I have encountered enough narcissistic and sociopathic personalities in my lifetime that if a charming new acquaintance says, “Trust me,” I’m pretty sure I should do just the opposite.
In this time in history the Lord seems to be exposing hidden corruption in formerly trusted institutions. Whether revelations involve government, media, medicine, education, religion, or even dark family secrets mouldering away in too many basements, it is easy to become jaded.
When the foundations are crumbling, what can we do?
We are facing a national and international crisis of trust. Who do we believe? Who is not secretly self-serving? This is not limited to individuals who lack empathy. Special interest groups and even entire countries seem to be following a me-first narcissistic agenda.
Many people are shouting, “You’ve got to do something!” Few people have helpful suggestions.
As I face situations all around me which I cannot possibly fix and am tempted to go into over-responsible eldest child overdrive I hear my heavenly Father’s voice.
I do, Lord. Mostly. I wish I could trust you more. I just don’t know how.
Grace not only allows you to see who I am, it reveals who I am not. My Grace trumps the world’s expectations.
I pondered this. My past experience taught me to expect punishment, criticism, disapproval, disappointment, nasty surprises, betrayal.
Then I watch the little grandchildren I have been caring for. They are so sweet. I don’t have to be fashionably attractive, or legally vetted, or financially well-endowed, or Good Housekeeping-approved to earn a genuine spontaneous hug. They trust me.
I make mistakes, and accidentally step on toes or forget which coloured bowl they prefer, but I adore them and would never intentionally do anything to harm them. They know that. They trust me to protect them, nurture them and have their best interests at heart. They take me at my word and don’t question my motives.
Jesus said, “If you, then, though you are evil, know how to give good gifts to your children, how much more will your Father in heaven give good gifts to those who ask him!” (Luke 11:13)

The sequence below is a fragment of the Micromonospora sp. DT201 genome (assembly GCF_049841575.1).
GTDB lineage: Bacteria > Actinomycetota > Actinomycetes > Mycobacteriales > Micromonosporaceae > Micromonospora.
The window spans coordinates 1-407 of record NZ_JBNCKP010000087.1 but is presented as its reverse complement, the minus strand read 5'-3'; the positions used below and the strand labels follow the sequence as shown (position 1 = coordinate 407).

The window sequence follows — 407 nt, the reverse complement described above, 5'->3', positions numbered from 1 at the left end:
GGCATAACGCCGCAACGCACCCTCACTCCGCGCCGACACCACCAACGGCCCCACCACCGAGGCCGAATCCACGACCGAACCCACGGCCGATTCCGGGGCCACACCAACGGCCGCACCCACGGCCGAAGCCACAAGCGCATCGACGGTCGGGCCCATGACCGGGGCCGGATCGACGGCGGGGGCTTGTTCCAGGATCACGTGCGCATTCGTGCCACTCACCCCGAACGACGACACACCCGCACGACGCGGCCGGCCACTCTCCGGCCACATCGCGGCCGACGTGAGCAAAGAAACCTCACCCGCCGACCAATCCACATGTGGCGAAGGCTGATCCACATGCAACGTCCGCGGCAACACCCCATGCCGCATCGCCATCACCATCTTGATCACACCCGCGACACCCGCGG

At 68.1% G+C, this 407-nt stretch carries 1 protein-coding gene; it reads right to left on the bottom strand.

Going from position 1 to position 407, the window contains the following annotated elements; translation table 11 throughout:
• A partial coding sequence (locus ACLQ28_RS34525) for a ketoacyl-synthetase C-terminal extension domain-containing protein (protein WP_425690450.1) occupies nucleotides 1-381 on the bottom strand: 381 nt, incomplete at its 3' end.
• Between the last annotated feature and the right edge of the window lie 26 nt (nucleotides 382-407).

Our Father in heaven is not like the authority figures who have let us down. Not even close. A lot of the process of learning to regain child-like trust involves letting go of lies we have been believed about God.
A song from my childhood has been playing in my head this week.
“‘Tis so sweet to trust in Jesus
Just to take Him at His word;
Just to rest upon His promise,
Just to know, “Thus saith the Lord.”
Jesus, Jesus, how I trust Him!
How I’ve proved Him o’er and o’er!
Jesus, Jesus, precious Jesus!
O for grace to trust Him more!”
-Louisa M. R. Stead
Here’s the thing. Babies don’t trust parents because they have read a resume or done a performance evaluation or run a background check. Babies trust because they have no options. Becoming like a child is simply resting and letting God be who he is – someone who knows and loves every hair, every cell, every heartbeat.
Unlike our own parents he will never drop us on our heads or use us to serve his unmet needs. He will not place responsibilities upon us that are too heavy for our level of maturity, nor will he enable learned helplessness by restricting our freedom to grow.
I hear him say, “So you’re out of options. I’m not. Trust me.”
“But Jesus called the children to him and said, “Let the little children come to me, and do not hinder them, for the kingdom of God belongs to such as these. Truly I tell you, anyone who will not receive the kingdom of God like a little child will never enter it.” (Luke 18: 16,17 NIV)
On his lap. It’s the best place to be.